Schedule your test for a time when you will not be having your period. If you're menstruating at the time of your appointment, call your healthcare provider to ask if you should reschedule.
|For 48 hours before the test:Do not douche.Do not use vaginal medications, creams, or spermicides.For 24 hours before the test:Do not have sexual intercourse.How the Test Is DoneYou lie on an exam table with your feet in stirrups (foot rests). This is the usual position for a pelvic exam (an exam of the reproductive organs).Your healthcare provider uses a speculum (a metal or plastic instrument) to gently open the vagina.Cells are taken from the cervix with a small spatula. A small brush is then used to remove cells from inside the cervical canal. You may feel pressure or slight discomfort.|
|Preserving the SampleThere are two ways to preserve the sample after it is taken:Traditional preservation. With this method, the sample is smeared directly onto a glass microscope slide. The sample is then sent to a lab to be analyzed.Liquid-based preservation. The sample is placed in a special preservative solution. At the lab, cervical cells are separated from blood and mucous cells and spread onto a slide. Screening for HPV can also be done using the same sample.|
You're free to go! There is a slight chance of light bleeding or spotting. Your healthcare provider will tell you when to expect your test results.
You'll receive your results by mail or phone.
Normal result. The cells in the sample appear healthy. Have your next Pap test as recommended by ACS guidelines or your healthcare provider.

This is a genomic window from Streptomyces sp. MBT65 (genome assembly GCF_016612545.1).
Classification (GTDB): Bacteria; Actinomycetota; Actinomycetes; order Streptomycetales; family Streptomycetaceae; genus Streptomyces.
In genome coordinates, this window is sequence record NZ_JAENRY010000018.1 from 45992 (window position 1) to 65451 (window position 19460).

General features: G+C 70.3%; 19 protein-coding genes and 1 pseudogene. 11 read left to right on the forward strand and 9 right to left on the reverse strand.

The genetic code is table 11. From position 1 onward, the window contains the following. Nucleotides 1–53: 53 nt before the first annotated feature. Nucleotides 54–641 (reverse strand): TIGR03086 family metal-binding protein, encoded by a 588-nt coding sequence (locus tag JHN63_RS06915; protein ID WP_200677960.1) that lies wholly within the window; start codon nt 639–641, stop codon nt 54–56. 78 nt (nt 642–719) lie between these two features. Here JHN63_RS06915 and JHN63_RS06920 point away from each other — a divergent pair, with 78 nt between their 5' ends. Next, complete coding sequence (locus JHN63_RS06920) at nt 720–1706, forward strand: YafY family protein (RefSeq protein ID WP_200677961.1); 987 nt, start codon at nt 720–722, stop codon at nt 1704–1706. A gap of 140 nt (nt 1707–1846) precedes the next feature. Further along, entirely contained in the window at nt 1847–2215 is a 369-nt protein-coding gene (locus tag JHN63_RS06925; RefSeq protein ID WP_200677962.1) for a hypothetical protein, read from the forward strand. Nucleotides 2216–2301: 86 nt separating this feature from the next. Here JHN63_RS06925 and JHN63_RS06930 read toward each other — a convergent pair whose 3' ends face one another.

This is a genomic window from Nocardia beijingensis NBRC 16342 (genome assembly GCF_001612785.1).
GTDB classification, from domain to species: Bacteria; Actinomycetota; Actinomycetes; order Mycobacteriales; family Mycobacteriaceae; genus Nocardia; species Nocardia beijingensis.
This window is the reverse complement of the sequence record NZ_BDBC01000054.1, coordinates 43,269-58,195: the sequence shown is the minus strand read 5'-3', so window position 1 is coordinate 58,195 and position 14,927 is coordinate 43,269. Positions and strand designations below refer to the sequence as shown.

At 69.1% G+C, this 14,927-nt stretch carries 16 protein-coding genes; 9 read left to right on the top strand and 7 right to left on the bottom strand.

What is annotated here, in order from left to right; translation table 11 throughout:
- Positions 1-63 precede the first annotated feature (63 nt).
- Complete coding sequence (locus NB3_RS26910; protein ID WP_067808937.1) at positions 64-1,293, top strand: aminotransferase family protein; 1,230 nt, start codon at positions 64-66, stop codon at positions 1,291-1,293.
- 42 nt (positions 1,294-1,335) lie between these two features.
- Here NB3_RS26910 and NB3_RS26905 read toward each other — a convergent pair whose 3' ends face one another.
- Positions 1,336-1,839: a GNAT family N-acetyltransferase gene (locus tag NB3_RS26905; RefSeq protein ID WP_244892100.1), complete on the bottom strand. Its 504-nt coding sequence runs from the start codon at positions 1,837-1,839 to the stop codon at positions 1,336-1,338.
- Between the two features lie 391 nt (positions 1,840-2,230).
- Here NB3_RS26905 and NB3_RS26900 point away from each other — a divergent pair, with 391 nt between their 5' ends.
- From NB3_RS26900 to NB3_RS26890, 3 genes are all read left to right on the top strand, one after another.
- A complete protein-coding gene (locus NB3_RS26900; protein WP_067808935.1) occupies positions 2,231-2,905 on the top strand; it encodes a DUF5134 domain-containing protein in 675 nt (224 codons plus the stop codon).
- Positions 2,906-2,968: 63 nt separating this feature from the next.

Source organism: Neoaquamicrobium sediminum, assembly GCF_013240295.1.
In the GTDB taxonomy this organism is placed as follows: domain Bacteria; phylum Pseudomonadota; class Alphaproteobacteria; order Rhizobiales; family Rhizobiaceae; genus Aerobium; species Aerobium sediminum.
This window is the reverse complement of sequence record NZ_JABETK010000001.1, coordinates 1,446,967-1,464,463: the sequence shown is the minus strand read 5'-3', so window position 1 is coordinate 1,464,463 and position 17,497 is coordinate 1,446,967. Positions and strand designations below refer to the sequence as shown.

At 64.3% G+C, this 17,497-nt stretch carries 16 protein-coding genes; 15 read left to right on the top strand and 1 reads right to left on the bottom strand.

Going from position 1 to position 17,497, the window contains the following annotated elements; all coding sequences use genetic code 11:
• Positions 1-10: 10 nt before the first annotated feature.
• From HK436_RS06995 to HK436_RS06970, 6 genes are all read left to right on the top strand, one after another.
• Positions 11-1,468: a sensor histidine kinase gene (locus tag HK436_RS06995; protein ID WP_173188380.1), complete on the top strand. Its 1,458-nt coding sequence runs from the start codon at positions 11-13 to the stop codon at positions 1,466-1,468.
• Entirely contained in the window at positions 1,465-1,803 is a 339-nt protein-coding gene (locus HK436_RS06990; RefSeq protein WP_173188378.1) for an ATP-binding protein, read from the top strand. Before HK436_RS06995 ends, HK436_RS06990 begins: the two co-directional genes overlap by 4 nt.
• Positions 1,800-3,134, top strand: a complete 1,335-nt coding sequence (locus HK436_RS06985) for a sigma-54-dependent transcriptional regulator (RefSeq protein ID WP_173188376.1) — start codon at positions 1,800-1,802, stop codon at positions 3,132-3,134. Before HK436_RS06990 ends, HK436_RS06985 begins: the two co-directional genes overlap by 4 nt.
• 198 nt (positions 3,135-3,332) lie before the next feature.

Abnormal result. The lab saw something unusual in your sample. Talk with your healthcare provider about what the results mean. You may need to repeat the Pap test or have other tests to evaluate the problem.
Publication Source: American Academy of Family Physicians
Publication Source: American Association for Clinical Chemistry
Publication Source: National Cancer Institute
Online Source: American Academy of Family Physicians
Online Source: American Association for Clinical Chemistry
Online Source: National Cancer Institute
Date Last Reviewed: 2007-01-15T00:00:00-07:00
Date Last Modified: 2004-10-01T00:00:00-06:00
Dr. Marsha Bornt started seeing me when I was in my early twenties (20 years ago). After seeing many doctors, she was the 1st doctor to diagnose me with endometriosis. I went on to have many laparoscopies with her over the years. In my thirties I moved about 45-50 min away from Apple Hill, so I ended up seeing another doctor who performed another laparoscopy...
Staff was very friendly and professional. I had a few questions that the doctor was more than happy to answer for me. I got all that needed to be done in a very timely manner. I was very pleased with my visit. Trying to find a parking spot was very frustrating though. Arrive at least 15 minutes prior to your appointment.
I am always glad to meet with Dr. Bornt. She is very pleasant and makes sure she has answered all your questions or concerns. She is very thorough in her approach about your medical history . . .wants only the best for you as her patient.